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Brent crude slide set to see lower European open.

For the first time this year the FTSE100 managed to post two positive days in a row yesterday, buoyed by a rebound in oil prices, as well as an improvement in the latest Chinese trade data for December.

Unfortunately the wheels started to come off a little in the afternoon session as the oil price started to slip back as rising builds on distillate and gasoline inventories, started to weigh on sentiment, dragging European markets off their highs of the day.

It would appear that all down the crude supply chain, builds are rising faster than the demand for them, driving prices lower across the board with US gasoline prices hitting levels last seen in early 2009.

Having seen US crude prices dip below $30 a barrel on Tuesday, Brent prices followed suit yesterday hitting their lowest levels since April 2004, before bobbing back above into the close. The main question remains as to how much further crude oil prices can fall with the prospect of a move towards the 2004 lows at $28 the potential next target.

Reports that Iranian sanctions could well be lifted by next Monday also helped limit the upside in Brent prices yesterday, as did the quick release of the US sailors whose boat strayed into Iranian waters earlier this week.

The slide in crude prices pulled US stocks down with it, with the S&P500 closing below the 1,900 level for the first time since the end of September, and wiping out the gains of the previous two days in the process, and this is likely to see markets in Europe open quite a bit lower this morning.

Concerns about the UK economy have been increasing in the past few days with the pound in particular losing ground sharply over the last few weeks, pretty much across the board.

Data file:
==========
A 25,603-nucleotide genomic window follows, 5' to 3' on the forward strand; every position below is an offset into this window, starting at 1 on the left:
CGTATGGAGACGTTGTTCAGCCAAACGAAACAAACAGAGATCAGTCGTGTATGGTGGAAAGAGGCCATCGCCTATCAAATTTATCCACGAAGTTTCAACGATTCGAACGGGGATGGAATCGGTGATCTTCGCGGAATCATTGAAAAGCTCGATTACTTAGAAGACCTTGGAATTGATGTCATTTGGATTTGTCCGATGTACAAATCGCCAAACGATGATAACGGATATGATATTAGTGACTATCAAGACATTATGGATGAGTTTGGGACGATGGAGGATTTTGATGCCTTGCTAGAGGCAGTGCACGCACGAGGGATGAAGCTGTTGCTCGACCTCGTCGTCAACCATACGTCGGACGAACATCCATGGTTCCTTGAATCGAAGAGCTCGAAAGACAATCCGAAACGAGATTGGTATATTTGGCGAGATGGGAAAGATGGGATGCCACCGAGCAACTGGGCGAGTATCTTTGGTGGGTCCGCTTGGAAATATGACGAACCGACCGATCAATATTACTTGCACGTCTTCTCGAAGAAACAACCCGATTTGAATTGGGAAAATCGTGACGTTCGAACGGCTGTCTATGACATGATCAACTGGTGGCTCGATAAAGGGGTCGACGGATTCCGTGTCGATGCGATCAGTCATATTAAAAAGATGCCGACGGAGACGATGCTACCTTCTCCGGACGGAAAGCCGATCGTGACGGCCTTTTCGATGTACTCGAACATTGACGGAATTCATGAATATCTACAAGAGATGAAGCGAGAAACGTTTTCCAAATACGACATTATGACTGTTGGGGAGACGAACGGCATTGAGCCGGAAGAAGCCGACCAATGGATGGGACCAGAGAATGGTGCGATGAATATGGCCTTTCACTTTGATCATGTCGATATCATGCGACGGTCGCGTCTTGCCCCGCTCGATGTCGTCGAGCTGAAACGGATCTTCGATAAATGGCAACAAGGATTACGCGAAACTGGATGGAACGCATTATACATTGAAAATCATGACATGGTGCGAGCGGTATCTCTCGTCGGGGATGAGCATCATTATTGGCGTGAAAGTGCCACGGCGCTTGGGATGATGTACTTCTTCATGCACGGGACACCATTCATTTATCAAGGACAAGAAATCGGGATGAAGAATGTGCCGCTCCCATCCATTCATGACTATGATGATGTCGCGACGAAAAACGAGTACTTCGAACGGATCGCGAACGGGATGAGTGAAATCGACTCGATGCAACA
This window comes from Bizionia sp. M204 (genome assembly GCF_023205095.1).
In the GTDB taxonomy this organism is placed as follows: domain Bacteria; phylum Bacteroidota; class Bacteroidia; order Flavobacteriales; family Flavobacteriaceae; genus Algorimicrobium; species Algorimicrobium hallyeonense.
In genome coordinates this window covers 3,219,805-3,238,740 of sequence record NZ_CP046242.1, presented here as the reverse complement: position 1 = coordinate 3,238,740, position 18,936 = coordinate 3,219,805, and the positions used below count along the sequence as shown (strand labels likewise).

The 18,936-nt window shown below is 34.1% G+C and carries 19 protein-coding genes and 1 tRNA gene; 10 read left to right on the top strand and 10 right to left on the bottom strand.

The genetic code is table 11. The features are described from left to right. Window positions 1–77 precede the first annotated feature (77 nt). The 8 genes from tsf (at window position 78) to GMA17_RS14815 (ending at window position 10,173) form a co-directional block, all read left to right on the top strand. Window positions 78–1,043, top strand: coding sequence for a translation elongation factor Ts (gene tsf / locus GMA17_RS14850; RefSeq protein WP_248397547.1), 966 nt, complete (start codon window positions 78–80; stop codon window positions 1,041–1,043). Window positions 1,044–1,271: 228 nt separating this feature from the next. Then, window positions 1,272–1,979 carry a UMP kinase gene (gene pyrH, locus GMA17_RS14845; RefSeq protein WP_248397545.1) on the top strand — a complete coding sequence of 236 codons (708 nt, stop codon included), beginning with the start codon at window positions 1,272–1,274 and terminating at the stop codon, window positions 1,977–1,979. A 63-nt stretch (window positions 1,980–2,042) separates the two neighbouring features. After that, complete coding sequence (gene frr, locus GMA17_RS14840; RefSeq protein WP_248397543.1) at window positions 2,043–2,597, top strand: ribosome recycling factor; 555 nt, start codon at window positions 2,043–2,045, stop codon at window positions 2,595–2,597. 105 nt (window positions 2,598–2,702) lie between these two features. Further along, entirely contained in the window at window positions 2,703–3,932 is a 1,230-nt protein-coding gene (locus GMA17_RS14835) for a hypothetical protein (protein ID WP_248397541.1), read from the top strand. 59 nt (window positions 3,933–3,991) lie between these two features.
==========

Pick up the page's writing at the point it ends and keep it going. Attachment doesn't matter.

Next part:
This week’s dire industrial and manufacturing production numbers for November appear to have reinforced a belief that the Bank of England is likely to have to push interest rate rise expectations even further out into 2016.

Despite the weakness in the manufacturing data other areas of the UK economy do appear to be compensating, and a weak manufacturing sector isn’t something unique to the UK at this time with the US manufacturing sector probably in recession already, if recent PMI data is any guide.

Given the weakness in some of the more recent data today’s Bank of England rate decision isn’t expected to offer up too much in the way of surprises, with Ian McCafferty still expected to be the only dissenter to keeping rates unchanged. The minutes of the meeting might offer up some clues as to whether the tone of the debate has shifted more to the hawkish or dovish side.

The expectation is that the debate is likely to veer towards the cautious side, particularly since Martin Weale, who has in the past known to have a more hawkish bias, suggested just before Christmas that the need to raise interest rates had become “less immediate”.  Since then oil prices have slid another 20%, while inflation and wages growth continues to remain subdued.

Last nights Fed Beige Book turned out to be an exercise in blandness with all districts saying that price pressures were minimal, while economic activity was said to have expanded in 9 of the 12 districts. The main strains were unsurprisingly being felt in the manufacturing and energy sectors though employment continued to improve.

Today’s US data is confined to weekly jobless claims, which are expected to come in at 275k, while the latest Fed speaker to break cover is St. Louis Fed President James Bullard, who is a voting member this year on the FOMC and who has been one of the more hawkish members recently. Will he be as hawkish as in previous comments and fall into line with the convention that has seen argue for the prospect of four possible rate rises this year?

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